California Gambling Commission Chairman Evans Bids Farewell

The days when the California Gambling Commission was simply a tool of the state cardrooms is over. Five years under Chairman Jim Evans has returned professionalism and integrity to the organization, said Evans upon his exit.

California Gambling Commission Chairman Evans Bids Farewell

California Gambling Control Commission Chairman Jim Evans bid farewell to friends and colleagues as he retired last week after five years on the job, since June 2015.

According to Commission spokesman Fred Castano, “Jim announced his departure at the commission’s public meeting on September 24, which included well-wishes from the other commissioners, commission staff, the Bureau of Gambling Control, and the public. Any statement we would put out would pale in comparison to the warm words shared at the meeting. However, we do plan on commemorating his departure in our quarterly newsletter in January.”

Castano added, “His replacement has not been announced yet. The Governor’s Office appoints the commissioners, and are subject to Senate approval.”

In Evans’s farewell email to staff and friends, he said he never expected to be named to the job.

“If you told me in 1995 (when I was in journalism school) that 20 years later I’d be the chair of the California Gambling Control Commission I would have laughed at you. Shoot, I would have laughed if you told me that in 2014,” he wrote in his farewell email.

For many years the commission appeared to many critics to be in the thrall of the Golden State’s card rooms. Evans in his five years on the commission restored much of the credibility of the process.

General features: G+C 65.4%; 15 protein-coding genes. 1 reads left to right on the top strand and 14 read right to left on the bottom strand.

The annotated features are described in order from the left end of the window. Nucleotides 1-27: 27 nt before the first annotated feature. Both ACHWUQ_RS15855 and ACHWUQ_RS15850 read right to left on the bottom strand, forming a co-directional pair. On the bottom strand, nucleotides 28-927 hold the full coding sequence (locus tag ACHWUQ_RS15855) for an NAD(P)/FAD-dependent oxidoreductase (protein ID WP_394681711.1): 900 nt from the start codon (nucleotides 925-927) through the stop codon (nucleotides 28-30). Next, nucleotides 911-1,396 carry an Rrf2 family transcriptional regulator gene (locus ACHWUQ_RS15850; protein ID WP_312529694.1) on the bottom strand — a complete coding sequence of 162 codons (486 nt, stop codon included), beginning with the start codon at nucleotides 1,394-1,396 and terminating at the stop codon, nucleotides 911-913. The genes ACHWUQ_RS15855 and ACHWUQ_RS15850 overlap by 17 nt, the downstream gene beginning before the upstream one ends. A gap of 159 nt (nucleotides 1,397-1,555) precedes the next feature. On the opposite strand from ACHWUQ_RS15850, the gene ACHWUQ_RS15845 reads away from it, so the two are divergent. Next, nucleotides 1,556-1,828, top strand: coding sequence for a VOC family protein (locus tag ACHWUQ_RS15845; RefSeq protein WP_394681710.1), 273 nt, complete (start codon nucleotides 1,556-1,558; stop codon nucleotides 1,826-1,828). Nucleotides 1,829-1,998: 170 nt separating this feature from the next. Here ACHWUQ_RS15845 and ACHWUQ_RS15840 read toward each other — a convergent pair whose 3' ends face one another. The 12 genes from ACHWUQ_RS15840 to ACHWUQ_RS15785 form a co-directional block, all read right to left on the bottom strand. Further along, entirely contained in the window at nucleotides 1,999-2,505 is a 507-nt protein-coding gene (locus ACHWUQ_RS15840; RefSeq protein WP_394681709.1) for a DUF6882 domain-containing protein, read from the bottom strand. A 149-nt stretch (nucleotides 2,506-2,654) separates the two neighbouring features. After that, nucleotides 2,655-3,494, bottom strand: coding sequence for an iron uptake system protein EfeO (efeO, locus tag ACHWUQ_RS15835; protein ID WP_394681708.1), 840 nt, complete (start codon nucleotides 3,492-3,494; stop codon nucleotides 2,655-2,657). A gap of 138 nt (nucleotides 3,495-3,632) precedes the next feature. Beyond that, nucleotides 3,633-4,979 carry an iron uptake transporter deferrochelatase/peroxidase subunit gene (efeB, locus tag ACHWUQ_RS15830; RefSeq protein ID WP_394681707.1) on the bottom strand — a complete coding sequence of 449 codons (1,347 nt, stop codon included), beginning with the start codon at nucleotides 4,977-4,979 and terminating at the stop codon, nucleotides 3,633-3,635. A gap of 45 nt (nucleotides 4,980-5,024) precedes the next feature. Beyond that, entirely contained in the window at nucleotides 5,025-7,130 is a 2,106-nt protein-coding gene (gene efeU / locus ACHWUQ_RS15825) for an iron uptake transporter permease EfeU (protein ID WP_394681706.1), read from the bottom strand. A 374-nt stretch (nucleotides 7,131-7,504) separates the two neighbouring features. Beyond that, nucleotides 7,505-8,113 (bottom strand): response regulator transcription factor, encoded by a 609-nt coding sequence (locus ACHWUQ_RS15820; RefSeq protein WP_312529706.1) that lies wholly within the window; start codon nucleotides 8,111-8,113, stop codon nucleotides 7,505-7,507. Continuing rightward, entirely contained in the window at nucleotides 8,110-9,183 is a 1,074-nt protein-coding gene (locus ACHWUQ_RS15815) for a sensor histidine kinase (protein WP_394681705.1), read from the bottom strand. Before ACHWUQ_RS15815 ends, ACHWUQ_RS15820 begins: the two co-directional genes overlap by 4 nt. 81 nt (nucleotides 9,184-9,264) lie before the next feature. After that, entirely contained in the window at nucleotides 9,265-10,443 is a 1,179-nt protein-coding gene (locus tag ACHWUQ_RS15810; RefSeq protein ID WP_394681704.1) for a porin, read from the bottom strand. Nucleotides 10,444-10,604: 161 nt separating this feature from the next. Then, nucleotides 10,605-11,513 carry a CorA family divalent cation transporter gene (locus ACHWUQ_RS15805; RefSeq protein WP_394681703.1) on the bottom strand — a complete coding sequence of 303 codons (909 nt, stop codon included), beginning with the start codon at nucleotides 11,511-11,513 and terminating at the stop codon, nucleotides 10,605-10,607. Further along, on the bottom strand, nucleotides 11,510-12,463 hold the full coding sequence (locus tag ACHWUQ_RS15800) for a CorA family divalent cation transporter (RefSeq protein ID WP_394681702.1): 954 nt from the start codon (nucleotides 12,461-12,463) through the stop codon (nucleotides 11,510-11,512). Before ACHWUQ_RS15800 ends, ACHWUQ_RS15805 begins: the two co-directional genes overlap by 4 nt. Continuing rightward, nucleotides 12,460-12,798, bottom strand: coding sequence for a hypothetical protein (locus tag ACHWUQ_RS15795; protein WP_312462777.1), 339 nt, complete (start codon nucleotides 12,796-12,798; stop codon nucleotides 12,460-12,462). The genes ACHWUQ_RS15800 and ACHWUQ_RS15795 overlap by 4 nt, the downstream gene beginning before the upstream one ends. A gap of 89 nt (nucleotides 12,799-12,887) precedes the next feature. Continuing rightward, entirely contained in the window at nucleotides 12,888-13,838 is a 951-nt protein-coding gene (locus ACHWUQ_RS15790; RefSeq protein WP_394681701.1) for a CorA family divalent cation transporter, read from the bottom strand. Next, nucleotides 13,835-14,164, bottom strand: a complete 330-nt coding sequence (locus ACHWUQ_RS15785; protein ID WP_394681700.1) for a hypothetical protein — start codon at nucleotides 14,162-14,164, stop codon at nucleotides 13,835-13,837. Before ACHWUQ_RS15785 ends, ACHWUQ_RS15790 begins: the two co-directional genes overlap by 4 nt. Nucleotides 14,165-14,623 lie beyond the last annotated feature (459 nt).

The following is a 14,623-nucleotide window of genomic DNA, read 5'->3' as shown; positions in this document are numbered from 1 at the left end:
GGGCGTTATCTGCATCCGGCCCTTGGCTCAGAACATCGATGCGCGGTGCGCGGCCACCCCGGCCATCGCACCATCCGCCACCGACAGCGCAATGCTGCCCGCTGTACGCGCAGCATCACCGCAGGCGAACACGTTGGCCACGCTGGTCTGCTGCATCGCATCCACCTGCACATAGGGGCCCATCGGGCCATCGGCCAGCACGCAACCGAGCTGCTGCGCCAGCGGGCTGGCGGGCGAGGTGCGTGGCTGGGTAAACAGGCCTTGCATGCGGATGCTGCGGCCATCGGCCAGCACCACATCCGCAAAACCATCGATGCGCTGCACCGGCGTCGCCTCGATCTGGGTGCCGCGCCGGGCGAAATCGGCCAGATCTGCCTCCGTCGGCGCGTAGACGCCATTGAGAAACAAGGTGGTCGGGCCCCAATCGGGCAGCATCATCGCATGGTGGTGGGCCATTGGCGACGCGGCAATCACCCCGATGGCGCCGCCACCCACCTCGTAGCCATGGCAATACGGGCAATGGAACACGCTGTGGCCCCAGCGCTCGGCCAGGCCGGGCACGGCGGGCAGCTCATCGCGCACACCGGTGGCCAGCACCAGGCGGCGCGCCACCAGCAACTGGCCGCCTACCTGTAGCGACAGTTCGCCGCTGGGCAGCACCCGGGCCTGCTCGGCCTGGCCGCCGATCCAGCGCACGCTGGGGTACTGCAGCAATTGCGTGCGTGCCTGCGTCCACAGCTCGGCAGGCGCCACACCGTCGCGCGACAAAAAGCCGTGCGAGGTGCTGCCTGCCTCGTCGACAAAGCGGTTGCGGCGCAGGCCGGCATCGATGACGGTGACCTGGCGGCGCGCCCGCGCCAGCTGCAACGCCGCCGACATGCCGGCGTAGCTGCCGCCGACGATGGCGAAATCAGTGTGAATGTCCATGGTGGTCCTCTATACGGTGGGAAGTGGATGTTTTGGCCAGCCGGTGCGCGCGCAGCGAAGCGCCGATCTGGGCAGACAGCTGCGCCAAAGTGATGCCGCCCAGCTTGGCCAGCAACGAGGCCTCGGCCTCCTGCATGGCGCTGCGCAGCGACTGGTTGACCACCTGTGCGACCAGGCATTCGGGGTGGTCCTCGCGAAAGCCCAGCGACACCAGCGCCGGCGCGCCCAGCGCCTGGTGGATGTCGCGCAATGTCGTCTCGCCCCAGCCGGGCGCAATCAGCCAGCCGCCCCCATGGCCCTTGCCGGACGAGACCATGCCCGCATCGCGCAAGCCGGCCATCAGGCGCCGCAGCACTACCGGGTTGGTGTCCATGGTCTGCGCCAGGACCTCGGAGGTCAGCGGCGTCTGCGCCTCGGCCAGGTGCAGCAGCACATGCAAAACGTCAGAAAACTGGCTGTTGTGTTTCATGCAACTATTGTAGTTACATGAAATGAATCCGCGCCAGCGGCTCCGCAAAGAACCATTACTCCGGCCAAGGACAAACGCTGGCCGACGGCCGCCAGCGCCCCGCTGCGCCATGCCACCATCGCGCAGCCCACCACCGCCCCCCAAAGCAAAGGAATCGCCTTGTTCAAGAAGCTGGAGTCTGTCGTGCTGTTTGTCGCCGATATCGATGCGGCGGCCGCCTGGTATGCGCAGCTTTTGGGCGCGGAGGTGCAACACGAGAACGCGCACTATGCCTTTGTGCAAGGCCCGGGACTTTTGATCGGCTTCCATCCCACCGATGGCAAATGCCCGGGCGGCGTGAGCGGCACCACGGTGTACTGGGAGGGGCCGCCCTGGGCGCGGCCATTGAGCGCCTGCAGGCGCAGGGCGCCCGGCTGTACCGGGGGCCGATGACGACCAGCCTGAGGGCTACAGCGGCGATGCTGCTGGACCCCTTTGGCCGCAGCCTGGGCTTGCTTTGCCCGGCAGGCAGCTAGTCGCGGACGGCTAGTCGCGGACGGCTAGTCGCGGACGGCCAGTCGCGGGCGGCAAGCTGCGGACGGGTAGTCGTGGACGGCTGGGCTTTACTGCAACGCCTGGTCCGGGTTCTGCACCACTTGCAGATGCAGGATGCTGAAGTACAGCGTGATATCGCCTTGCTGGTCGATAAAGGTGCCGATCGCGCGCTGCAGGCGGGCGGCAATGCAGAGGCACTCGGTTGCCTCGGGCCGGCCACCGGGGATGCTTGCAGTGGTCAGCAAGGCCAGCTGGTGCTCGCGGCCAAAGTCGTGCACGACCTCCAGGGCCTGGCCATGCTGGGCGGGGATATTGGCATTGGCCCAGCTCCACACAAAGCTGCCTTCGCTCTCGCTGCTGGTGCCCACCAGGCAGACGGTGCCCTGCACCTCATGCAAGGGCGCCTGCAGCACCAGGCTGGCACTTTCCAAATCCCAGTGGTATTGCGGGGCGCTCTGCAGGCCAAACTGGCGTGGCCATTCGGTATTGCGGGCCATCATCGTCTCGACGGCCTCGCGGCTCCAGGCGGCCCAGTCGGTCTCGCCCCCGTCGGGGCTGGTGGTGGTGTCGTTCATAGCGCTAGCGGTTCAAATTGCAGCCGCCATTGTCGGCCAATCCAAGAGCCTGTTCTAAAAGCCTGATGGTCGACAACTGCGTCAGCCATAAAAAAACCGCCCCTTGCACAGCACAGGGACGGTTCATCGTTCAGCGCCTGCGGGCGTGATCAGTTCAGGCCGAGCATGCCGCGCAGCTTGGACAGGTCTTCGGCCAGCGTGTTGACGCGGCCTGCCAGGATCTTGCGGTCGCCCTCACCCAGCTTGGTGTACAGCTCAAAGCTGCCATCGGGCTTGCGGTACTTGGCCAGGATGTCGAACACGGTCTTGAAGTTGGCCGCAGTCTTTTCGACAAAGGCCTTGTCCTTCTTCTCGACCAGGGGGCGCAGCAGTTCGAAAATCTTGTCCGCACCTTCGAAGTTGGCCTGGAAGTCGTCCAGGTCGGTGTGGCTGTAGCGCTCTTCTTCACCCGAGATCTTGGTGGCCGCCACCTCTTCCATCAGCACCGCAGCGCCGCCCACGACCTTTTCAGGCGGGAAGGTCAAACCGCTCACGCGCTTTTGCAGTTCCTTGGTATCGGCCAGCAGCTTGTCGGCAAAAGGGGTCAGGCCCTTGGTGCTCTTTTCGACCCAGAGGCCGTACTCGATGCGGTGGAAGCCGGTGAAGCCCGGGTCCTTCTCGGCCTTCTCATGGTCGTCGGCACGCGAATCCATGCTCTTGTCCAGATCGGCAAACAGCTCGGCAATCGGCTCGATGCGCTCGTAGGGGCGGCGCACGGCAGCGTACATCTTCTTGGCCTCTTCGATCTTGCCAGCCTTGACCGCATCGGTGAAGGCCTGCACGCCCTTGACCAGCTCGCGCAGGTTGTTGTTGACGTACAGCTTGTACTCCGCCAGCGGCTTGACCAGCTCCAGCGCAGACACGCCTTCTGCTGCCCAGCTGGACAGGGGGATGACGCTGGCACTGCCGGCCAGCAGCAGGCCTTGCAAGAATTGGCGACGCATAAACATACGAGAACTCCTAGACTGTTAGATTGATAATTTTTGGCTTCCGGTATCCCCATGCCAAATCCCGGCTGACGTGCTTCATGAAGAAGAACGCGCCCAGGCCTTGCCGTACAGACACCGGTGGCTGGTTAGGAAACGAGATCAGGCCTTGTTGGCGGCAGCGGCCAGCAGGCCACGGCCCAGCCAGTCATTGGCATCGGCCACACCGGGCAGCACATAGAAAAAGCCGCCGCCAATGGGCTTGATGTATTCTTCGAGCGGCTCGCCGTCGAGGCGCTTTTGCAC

He called his tenure “a little bumpy” when he first arrived—he actually called it a “sh*t show.” He learned how important the work was and how “the efficacy of regulation relates directly to the economic security of workers in the industry.”

When he arrived as chairman, he recalled, “my number one goal was to help create a commission where the people who work here can come to the office, focus on the job during work hours and go home without a second thought about some stupid work drama or personality conflict. The work is important and the public counts on us to do a good job—whether we see that every day or not.”

Evans credited his learning on the job to the influence of fellow commissioners who came and went, but especially several who were appointed by former California Governor Jerry Brown. Before those appointments, said Evans, “the commission was bogged down in grade school divisions and minor league antics.” The arrival of “grown-ups” “set a new tone,” said Evans.

This led to the appointment of the current executive director, Stacey Baxter, who Evans credits with turning around the commission. “She’s a boss, and in my next job I’ll probably often think ‘What would Stacey do?’ when I’m in a real bind. We made a pretty damn good team,” he wrote.

He also paid tribute to former executive director Richard Schuetz.

“Schuetz was the one who really imparted on me how important the work is,” Evans wrote. “He made the point that the efficacy of regulation relates directly to the economic security of workers in the industry. Richard’s experience as a practitioner, regulator and gambling policy enthusiast (and raconteur) was impactful.”